Wednesday, December 31, 2008

Dueling Designations

Copyright © 2007 by Joel Marks

Look, up in the sky! It's a planet! No, it's a pluton! No, it's a ... kenning!

On August 24, 2006, the International Astronomical Union voted to demote Pluto from a planet to a dwarf planet. This has not sat well with many in and out of the astronomical community. For one thing, the term “dwarf planet” is bizarre since it is intended to remove Pluto from the ranks of the planets. But if something is a dwarf x, isn’t it still an x? For example, a dwarf star is a kind of star; indeed, our own sun is one.

This means that the term “dwarf planet” is a kenning, a term to which I was led by rhetorician extraordinaire Prof. Kip Wheeler and defined in Wikipedia as “a figure of speech, substituted for the usual name of a person or thing. … compris[ing] two terms, one of which (the 'base word') is made to relate to the other to convey a meaning neither has alone.” Allison Griswold, a former student of mine, suggested the apt example of “starfish,” since a starfish is neither a star nor a fish (and, even more aptly, has the technical name in zoology of “asteroid”!).

Meanwhile there are independent reasons for wanting to retain the planetary status of Pluto. As I argue in a recent article in Think (“A Planet by any Other Name,” winter 2007, pp. 103-106), a periodical of the Royal Institute of Philosophy in Great Britain, it is perfectly legitimate to assign a dual designation to an object of both popular and technical interest. I note that even Brian Marsden, who just stepped down after his long tenure as director of the IAU's Minor Planet Center and who seems quite content to have Pluto added to his erstwhile bailiwick, is “prepared at least to consider a … compromise [that] allows that some planets could be both ‘major’ and ‘minor’ – like music” (personal communication, 8/12/06).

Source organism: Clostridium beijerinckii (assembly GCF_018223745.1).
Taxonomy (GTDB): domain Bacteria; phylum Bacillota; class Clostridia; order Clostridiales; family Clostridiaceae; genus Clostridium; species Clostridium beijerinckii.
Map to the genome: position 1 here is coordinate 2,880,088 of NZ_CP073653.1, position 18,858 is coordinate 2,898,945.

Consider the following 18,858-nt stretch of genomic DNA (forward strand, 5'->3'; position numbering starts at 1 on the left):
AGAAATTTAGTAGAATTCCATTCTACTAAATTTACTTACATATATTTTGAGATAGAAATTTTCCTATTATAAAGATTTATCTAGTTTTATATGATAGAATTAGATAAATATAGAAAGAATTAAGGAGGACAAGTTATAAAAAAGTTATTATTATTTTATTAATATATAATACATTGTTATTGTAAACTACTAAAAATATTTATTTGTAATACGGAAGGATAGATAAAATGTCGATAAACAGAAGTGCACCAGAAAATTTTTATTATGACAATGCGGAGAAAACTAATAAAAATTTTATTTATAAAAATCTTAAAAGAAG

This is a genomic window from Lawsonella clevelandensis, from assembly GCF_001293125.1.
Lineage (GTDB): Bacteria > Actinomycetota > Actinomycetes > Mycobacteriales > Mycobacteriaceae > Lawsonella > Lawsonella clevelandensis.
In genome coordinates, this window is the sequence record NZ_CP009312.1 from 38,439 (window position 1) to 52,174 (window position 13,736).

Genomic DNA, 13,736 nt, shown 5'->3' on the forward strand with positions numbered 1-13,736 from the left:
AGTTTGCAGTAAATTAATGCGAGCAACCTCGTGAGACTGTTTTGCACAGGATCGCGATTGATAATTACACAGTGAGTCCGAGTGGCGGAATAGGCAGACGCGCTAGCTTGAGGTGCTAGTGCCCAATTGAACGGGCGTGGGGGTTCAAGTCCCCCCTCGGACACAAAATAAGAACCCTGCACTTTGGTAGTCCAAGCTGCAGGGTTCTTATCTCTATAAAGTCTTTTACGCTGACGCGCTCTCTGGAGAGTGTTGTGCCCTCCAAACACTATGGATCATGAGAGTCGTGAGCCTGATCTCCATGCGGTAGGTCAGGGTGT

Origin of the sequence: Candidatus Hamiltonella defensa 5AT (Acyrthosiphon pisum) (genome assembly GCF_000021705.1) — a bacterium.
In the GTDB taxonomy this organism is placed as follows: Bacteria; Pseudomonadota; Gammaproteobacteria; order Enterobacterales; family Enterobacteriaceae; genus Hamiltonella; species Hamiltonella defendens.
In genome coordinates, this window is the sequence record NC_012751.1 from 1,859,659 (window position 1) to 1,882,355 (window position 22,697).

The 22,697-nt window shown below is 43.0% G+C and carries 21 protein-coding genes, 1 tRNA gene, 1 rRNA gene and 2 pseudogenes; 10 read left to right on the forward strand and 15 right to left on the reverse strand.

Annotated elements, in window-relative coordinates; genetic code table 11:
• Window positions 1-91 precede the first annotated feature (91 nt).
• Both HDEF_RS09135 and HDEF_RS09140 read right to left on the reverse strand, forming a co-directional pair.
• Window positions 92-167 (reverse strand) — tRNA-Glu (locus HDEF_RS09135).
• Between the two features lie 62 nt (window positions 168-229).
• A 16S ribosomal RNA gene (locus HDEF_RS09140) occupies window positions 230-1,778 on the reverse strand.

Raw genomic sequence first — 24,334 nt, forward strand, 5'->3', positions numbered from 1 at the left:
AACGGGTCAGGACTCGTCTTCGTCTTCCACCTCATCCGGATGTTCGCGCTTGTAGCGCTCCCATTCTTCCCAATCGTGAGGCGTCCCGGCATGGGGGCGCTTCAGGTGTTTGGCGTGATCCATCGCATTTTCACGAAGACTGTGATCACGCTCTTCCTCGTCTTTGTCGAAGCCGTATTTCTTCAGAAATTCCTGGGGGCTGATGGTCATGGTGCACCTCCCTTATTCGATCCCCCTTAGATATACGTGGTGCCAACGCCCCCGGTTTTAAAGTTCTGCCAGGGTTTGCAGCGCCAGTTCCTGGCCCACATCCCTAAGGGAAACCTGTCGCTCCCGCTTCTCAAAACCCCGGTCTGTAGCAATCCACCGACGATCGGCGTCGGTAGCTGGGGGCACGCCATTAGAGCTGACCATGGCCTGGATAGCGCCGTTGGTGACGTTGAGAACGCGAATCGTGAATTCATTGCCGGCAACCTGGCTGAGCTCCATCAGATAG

Actually I have no objection to retaining the “dwarf” label for Pluto, for I think there is an analogy that suits the case perfectly. Why not categorize Pluto as a Brown dwarf ... after Mike Brown, the astronomer whose team discovered 2003 UB313, thereby precipitating the current controversy? This seems especially fitting, given that brown (lower-case "b") dwarfs have long held an ambiguous status relative to stars that is analogous to the status large Kuiper Belt Objects like 2003 UB313 hold relative to planets. Nonetheless brown dwarfs are still commonly referred to as stars, albeit “cold, dark” ones, so a Brown dwarf Pluto would still be a planet.

This might even resurrect the planetary status of Mike Brown’s baby, now dubbed Eris. But the name “Eris” presumes the object is not a planet. If it were recognized as a Brown dwarf, and so a kind of planet after all, I would like to suggest it be renamed “Planet X.” This seems triply meet since (1) the name evokes the historical idea of a trans-Neptunian planet, (2) “X” is the Roman numeral for ten, this being then the tenth planet, and (3) it retains the consistency of Roman names for all the planets (except ours!).*

-- January 14, 2007

* Mike Brown subsequently commented that “the name Eris definitely does NOT presume that it is not a planet! We specifically chose a Greek name to fit into the Greek & Roman names (well, ok, mostly Roman, but the Roman version of Eris is Discordia, which just doesn't seem as good a name) of all of the planets” (personal communication, 10/13/08).

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